Carrie London, the mother of a 10-year-old, cried as she argued for the book to stay, “because our children should know what their friends are going through. They should be able to see and recognize evidence of abuse.”
The only student who spoke was Madelyn Beisler, a senior at St. Stephens High School. She said she and her classmates don’t need to be protected from profanity or uncomfortable material.
“This is my phone,” she said, holding it up. “I can find anything I want to on my phone. So, I mean, if you’re going to put a phone in my hands, why not put a book in my hands?”
Agreement and emphasis
Speakers on both sides agreed on two things: That the content of the story and some of the language made them uncomfortable, and that it reflects a painful reality for teens. They split on which aspect was more important.
Those who wanted to keep “Monday's Not Coming” said high school students need access to books that teach empathy and reflect real life. They noted that none of the challenged books are required reading; they’re just available for those who choose to check them out.
Others took the view of board member Tim Settlemyre, who said there are better ways to make the point.
“Child abuse is wrong, child neglect is wrong, murder of children is wrong. You could have come up with that without all the vulgarity, without all the sex,” he said. “Why was that even … put in there? Was it to normalize it?”
Several people who spoke for removal from school libraries noted that parents who wanted their kids to read “Monday's Not Coming” could buy it or check it out at public libraries.
After 3 ½ hours, the board voted 4-3 to restrict access to students who are at least 18 years old. The three Mama Bears board members voted no, hoping to get it removed.
The path forward
As of this week, the Catawba County school board has weighed in on three of Teague’s challenges, which means there could be 20 or so to come.
Board member Taylor says he worries that the district is becoming known as the book-ban district, despite the fact that the issue seems to be important mostly to activists who don’t have children in Catawba County Schools.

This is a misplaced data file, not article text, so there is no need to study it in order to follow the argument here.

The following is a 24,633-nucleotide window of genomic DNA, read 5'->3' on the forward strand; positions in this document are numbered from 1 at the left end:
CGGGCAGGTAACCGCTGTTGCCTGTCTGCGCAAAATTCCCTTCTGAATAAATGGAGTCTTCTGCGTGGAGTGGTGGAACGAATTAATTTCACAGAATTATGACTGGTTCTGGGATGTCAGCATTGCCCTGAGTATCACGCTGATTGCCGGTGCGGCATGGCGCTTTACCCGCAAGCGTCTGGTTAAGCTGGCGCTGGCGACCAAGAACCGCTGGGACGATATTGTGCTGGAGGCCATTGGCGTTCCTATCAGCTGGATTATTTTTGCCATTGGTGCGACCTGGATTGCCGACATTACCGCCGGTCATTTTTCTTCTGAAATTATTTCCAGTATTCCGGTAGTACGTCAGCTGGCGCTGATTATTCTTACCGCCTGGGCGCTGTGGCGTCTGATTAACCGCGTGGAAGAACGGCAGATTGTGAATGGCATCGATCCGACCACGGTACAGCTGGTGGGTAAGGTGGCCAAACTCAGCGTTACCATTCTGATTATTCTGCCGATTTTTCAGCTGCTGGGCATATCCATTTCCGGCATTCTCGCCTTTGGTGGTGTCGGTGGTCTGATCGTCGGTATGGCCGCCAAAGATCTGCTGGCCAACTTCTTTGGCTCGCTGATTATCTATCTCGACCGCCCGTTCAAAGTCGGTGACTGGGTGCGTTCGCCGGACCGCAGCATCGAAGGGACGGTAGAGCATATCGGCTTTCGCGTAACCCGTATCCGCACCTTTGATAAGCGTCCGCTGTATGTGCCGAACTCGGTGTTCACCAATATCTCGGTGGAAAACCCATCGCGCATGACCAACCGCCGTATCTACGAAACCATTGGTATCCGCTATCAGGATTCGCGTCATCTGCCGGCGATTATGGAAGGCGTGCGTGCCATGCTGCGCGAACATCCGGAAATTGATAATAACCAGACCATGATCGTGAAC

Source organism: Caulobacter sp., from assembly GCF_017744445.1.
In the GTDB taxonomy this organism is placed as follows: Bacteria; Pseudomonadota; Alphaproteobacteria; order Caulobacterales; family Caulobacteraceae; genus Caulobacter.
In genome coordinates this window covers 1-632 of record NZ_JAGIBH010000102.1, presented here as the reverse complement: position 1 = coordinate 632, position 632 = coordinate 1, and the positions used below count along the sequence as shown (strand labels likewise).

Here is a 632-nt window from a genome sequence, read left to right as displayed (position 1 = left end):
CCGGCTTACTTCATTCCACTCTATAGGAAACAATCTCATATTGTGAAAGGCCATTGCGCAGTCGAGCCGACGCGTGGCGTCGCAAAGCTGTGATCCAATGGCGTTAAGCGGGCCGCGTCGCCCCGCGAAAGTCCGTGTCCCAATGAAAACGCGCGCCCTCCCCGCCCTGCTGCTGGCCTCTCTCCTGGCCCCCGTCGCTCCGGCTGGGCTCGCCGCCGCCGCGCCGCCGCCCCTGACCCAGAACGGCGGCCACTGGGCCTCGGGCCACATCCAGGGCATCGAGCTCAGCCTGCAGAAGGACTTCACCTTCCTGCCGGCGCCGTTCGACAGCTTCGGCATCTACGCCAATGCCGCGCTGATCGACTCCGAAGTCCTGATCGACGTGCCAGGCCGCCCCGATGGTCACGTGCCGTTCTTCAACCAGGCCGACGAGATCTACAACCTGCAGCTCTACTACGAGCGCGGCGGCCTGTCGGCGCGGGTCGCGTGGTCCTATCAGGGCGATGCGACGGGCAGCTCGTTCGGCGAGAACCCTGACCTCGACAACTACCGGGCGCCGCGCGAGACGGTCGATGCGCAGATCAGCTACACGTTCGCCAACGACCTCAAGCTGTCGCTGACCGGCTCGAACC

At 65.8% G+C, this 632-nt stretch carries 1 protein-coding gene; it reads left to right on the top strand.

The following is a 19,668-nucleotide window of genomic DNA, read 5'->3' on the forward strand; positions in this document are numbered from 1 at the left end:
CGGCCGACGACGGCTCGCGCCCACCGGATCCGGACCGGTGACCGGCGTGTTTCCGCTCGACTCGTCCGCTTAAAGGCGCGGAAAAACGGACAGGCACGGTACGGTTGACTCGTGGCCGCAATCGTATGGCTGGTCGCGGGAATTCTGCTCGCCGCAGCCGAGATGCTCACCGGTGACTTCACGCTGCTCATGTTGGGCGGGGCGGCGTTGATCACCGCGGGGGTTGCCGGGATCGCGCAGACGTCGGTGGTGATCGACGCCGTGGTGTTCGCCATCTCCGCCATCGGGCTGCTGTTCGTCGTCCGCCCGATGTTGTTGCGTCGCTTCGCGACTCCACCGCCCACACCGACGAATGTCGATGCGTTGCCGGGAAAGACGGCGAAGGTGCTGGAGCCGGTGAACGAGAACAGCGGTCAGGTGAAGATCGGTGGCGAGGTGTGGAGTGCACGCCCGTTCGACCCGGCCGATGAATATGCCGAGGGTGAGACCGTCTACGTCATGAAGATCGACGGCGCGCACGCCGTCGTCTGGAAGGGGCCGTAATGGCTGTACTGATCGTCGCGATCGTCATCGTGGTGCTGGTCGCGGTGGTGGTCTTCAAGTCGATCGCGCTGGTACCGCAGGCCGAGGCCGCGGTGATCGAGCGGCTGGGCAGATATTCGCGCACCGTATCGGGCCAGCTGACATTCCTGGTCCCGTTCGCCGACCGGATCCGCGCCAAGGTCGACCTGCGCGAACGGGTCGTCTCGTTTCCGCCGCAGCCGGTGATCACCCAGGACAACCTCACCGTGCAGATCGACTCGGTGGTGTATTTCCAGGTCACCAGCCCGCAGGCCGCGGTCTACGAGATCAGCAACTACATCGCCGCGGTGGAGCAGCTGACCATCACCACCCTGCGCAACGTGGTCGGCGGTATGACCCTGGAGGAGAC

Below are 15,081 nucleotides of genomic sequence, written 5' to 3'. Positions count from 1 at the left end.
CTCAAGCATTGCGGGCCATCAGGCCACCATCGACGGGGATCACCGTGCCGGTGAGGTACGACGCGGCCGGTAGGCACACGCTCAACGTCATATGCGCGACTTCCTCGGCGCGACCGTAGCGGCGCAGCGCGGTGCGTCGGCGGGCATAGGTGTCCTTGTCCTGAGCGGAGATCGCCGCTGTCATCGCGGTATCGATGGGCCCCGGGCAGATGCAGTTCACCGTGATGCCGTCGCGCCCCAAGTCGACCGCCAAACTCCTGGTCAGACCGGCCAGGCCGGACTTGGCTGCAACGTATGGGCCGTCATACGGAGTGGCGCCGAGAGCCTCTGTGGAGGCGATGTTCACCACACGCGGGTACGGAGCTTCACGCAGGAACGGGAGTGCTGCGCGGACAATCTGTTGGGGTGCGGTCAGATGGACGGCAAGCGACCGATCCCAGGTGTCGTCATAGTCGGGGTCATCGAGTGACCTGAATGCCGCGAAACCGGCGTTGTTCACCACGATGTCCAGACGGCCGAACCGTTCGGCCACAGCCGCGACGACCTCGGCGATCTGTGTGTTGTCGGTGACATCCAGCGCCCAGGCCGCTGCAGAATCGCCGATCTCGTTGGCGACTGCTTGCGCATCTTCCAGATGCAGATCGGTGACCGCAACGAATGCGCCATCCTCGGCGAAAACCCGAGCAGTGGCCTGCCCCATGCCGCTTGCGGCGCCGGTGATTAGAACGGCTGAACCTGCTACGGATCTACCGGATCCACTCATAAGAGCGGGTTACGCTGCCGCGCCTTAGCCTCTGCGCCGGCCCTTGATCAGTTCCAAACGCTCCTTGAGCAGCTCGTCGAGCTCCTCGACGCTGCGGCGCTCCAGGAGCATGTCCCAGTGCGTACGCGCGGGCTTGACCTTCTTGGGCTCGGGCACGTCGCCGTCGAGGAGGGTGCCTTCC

“The time we’re spending on this, we’re not talking about making our schools safer. We’re not talking about how we hire and retain high-quality staff,” he said. “And my concern is if we become known for this … we will repel high-quality staff.”
On Monday, the school board will meet again. One of the things they’ll discuss is a change to the policy governing book challenges. Miller, the assistant superintendent, said they’re considering a new policy that would eliminate the school-level appeal, to reduce the demands on principals and teachers.
Next year the three remaining school board seats are up for election. And there’s a twist: The General Assembly switched Catawba County’s school board elections from nonpartisan to partisan.
The current board includes four Republicans, two Democrats and one unaffiliated voter. In a red county, having party affiliation on the ballot could make it harder for Democrats like Taylor and Barnette to win.
As for Teague, who’s a Republican, she said in a brief phone interview that she knows there’s more to being a board member than removing books from libraries.
“We can’t be just focused on books,” she said. “That’s just one item. There’s a lot of stuff going on with the school system.”
But she quickly ended the call and declined to talk about her other priorities — or what she hopes to see as Catawba County Schools moves forward.